Roles that were once deemed essential and rewarded with swag, bonuses, swanky perks, and offsites were now redundant despite the optimism of the overall organization.

Despite this challenging moment, I still believe in the business, mission, and vision.”

“With this in mind, the company will be better off financially.”

“Because of these cuts, we’ve extended our runway beyond this unforeseeable hardship.”

For many community folks, their time at a “community-driven company” ended. As quickly as it rose to the forefront of everyone’s growth plan, community efforts were deemed inessential for many folks.

What does this mean if you’re a community tooling company?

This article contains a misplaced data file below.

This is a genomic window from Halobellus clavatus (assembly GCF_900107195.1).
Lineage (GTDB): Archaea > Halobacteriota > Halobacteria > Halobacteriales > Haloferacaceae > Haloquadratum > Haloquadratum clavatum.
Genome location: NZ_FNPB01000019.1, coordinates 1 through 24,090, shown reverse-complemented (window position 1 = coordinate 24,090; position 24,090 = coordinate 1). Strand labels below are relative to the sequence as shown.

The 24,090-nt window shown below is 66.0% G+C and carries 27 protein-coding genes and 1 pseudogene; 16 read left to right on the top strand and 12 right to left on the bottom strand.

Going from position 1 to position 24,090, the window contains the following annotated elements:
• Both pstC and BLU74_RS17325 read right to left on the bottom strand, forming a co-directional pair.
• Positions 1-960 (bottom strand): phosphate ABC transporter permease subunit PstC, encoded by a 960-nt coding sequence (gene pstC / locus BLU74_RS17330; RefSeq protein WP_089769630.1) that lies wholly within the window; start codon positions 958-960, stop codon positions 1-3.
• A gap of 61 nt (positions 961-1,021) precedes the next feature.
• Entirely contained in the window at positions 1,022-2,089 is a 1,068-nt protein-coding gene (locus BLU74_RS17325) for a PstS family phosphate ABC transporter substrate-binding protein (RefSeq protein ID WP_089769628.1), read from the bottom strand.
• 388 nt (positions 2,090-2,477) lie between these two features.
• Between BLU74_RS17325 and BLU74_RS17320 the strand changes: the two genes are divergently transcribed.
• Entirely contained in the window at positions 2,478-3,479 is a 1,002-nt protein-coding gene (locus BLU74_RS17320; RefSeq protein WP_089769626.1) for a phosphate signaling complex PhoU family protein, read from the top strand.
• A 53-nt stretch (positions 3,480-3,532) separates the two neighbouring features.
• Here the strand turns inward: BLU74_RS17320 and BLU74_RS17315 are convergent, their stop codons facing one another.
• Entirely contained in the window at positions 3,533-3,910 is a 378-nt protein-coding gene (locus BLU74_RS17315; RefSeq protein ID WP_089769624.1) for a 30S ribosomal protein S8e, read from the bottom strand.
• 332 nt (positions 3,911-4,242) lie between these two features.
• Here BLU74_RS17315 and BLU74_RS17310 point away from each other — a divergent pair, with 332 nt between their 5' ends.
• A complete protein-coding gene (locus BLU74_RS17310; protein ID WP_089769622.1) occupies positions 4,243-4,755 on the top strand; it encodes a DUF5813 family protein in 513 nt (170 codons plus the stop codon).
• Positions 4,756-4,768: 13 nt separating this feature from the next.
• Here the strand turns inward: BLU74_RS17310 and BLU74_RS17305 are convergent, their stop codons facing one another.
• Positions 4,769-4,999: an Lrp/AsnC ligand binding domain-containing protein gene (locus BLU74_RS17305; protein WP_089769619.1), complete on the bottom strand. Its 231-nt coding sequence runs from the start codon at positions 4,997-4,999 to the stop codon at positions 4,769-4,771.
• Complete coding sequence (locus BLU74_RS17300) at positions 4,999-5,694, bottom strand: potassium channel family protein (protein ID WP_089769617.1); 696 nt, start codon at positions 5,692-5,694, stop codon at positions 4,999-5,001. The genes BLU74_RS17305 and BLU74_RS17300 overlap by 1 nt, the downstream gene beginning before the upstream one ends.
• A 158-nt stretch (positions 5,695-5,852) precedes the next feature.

If community teams are among the first to go — what does this mean for the once-exploding market of community tools? It used to take up headline after headline: splashy VC funds were announced supporting this growing sector, and companies worked to edge their way into a company’s budget.

If you’re a community tooling company — your purpose has just been questioned. Is this tool going to help my bottom line?

And subsequently — is this tool one we can avoid paying for if we don’t have a community team? Is the community helping my bottom line?

If you’re a community person at a company, be mindful — your boss or your boss’s boss is likely to be asking these questions right now. Given the macro environment — I’m not sure they will dig around and search for answers.